Reno airport bucks trend, proceeds with planned improvements
RENO, Nev. (AP) – While airports around the nation are backing off on planned improvements after sharp cutbacks in air travel since Sept. 11, the Reno airport is moving ahead with a $3.5 million facelift.
The makeover will provide new concessions, retailers and a new look by the end of next year.
”Overall, we’re changing the look by private sector investment,” said Krys Bart, executive director of the Airport Authority of Washoe County. ”We have a contract in place for our new concession provider. … Part of that contract, they’re investing about $3 million. It’s not airport investment.”
The three-phase project will begin with the remodeling of terminal concourse concessions, followed by food court concessions and finally retail store renovation in the main terminal. All are expected to be completed by November 2002.
The improvements come as airports from Boston to San Francisco are halting or revamping billions of dollars worth of expansion plans because of fewer fliers and greater security concerns after the Sept. 11 attacks.
Even one of the world’s busiest airports – McCarran International in Las Vegas – has put expansion plans on hold because of reduced passenger volume, Clark County Aviation Director Randy Walker said.
”Everything we do is based on the number of passengers we expect to have,” he said. ”If traffic comes back, we will have to build things.”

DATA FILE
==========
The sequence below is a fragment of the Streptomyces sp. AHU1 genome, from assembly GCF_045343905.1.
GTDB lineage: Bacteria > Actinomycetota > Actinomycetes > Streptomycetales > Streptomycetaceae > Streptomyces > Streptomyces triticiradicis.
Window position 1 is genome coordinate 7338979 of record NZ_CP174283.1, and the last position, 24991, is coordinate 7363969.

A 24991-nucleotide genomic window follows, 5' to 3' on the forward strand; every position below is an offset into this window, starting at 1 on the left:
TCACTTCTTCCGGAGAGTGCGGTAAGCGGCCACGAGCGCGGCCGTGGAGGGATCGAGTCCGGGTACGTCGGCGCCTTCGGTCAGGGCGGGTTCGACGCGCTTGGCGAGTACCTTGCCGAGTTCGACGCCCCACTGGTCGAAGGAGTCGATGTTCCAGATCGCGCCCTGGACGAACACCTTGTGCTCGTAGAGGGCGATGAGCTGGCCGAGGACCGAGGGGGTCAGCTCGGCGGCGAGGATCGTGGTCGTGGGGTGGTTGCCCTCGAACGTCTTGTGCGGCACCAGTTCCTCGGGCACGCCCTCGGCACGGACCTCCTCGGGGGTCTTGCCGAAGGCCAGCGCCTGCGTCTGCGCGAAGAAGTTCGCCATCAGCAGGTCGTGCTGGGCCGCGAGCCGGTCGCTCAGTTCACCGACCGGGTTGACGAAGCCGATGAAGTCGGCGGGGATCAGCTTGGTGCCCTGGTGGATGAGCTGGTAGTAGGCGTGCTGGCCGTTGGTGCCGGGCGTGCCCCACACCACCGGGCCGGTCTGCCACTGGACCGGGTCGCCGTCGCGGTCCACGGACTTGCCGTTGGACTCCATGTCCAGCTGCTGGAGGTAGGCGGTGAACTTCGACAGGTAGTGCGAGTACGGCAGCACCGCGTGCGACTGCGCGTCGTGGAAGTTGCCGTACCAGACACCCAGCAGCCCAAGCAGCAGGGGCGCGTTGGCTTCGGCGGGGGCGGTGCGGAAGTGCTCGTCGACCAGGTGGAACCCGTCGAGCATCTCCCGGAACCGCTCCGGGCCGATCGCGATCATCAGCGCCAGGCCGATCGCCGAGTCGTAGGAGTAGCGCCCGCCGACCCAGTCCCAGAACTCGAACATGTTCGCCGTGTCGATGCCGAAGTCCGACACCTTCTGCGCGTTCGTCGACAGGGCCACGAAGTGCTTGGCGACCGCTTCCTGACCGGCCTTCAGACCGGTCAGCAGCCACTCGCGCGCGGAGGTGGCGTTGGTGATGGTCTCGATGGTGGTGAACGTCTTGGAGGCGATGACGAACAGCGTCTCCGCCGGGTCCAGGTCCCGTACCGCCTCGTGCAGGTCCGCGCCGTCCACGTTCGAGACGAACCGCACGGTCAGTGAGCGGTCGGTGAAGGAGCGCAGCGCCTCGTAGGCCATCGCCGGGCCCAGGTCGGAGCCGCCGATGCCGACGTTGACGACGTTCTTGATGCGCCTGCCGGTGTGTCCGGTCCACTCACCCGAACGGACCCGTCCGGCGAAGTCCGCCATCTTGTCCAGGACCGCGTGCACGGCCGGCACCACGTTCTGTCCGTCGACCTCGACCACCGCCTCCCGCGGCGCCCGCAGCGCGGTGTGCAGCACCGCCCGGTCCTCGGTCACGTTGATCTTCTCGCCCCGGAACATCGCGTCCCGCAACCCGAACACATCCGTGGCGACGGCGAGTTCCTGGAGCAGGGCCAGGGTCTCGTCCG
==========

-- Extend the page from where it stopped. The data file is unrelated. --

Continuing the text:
In Reno, Select Service Partner, a division of British-based Compass Group PLC, will make an initial investment of $2.6 million to remodel the food and beverage concessions in both concourses. Additions will include a McDonald’s, a Brew Brothers, El Torito, TCBY/Yogen Fruz and Caffe’ Ritazza.
Compass Group USA has contracted to be the master concessionaire for food and beverage services through September 2011.
Paradies, the airport’s retail service partner, will renovate the exterior facades and interiors of retail stores incorporating natural stone and wood themes reflecting the Reno-Tahoe area.
Roderick McOwen, vice president of operations for Select Service Partner, said his company was taking a long-term approach.
”Select Service Partner operates in some 77 airports across 23 countries. You don’t just take a short term view,” he said.
”We saw the same thing during the Gulf Crisis, then things got back to normal and people went on with their lives.”
Bart sees the partnership with Select Service as a win-win situation.
”Investment from the private sector for the food and beverage will provide revenue,” she said.
While some airport projects have been shelved, Bart said it has no choice but to spend about $900,000 to replace the two escalators to the north and south concourses.
”It’s not a matter of aesthetics, it’s a mater of safety,” she said. ”They’re over 20 years old, they’ve way outlived their useful life, we can’t get parts to repair them.”
The Reno airport has seen a steady decline in passenger volume since American Airlines took over Reno Air, then axed most of the regional carrier’s routes 15 months ago.
Ironically, Bart says the hard times are helping now.
”While we have been struggling for awhile, we are now operating at bare bones, which has helped us move into this mode,” she said.
”During the past few years, the economy has been growing and most airports have been growing. Because of the Reno Air thing, we’ve been shrinking.
”Today, we’re in a better position because we have cut out all of the fluff at the airport. Most airports are just beginning that. We’ve already done that.”
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